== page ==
Back on topic, the question of diversity is a good one. Whilst I like a few of these posters quite a lot, as I set I'd say they're not really that diverse at all. They're all what I and others "out of the loop" would call "modern art". Even the most realistic are reliant on a fair amount of abstraction. Perhaps within the niche of modern British art, or if you happen to be in those circles, there is diversity amongst these works, but it seems to me to represent a fairly narrow range of what is possible.

Couldn't we have got Davey to design one? B)

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As it happens, I'm no art expert and I wonder how true that statement is as well, fair enough on raising that point. But could you PLEASE argue against that statement without resorting to the phycho-analytical bullshit you wrote in your second paragraph? It's comments like this which have made this forum increasingly unpleasant as of late. Do you really think DarJoLe will be in any mood to write a reply as to why he thinks what he said is true after a post like that, because I wouldn't be?

Back on topic, the question of diversity is a good one. Whilst I like a few of these posters quite a lot, as I set I'd say they're not really that diverse at all. They're all what I and others "out of the loop" would call "modern art". Even the most realistic are reliant on a fair amount of abstraction. Perhaps within the niche of modern British art, or if you happen to be in those circles, there is diversity amongst these works, but it seems to me to represent a fairly narrow range of what is possible.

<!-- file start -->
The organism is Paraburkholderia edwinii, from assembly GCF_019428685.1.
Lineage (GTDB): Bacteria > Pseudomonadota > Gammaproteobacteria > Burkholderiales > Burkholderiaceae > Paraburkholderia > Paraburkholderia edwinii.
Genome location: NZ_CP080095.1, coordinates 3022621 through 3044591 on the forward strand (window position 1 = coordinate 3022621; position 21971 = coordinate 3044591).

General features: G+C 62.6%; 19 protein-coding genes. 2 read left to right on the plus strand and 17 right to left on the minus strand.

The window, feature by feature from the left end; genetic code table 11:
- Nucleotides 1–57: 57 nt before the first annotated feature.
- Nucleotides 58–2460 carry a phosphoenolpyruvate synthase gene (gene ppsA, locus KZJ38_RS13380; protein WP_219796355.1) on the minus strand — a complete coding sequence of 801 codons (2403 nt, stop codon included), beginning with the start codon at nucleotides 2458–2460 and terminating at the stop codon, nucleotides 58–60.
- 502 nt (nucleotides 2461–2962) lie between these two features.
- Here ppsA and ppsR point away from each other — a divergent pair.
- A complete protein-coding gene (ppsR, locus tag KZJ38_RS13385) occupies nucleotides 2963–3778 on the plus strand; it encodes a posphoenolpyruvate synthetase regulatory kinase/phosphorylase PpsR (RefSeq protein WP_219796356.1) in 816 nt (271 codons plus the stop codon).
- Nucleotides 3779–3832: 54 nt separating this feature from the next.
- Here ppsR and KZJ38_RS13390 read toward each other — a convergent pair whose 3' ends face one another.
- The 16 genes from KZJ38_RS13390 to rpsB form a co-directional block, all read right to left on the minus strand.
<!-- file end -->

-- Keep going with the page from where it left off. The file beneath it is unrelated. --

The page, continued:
Couldn't we have got Davey to design one? B)

Rob, how about you use your account to post YOUR thoughts? And I'll use mine to post mine? This habit you have of trying to tell me what to write or how to write it is frankly a little bit arrogant on your part. I made my post -- it was respectful and questioning. Therefore, I'm not changing anything. You'll just need to accept that or not. That's your choice.

As ever Rob, you have utterly failed to see my point, not that you have to. The poster Darjole made an unsubstantiated, nationalistic claim without merit, exalting Britain's supposed superior art virtues to every other nation on earth. I questioned that notion as I think it's quite an arrogant statement to make.

Therefore, you are wrong to say I'm not questioning the statement -- that's exactly what I did.When such statements fly about, there's a reason for doing it. Since the statement was wrong (as you admit)I then stated why people say such things -- and IT IS because of some sense of nationalistic-egoism intertwined with the Olympics. That's why some people take critiques of the London 2012 Olympics personally which is absurd.

Drjole can reply if he wishes. Or not. That's not for me to ponder or question so please save such questions as I'm simple not concerned with them.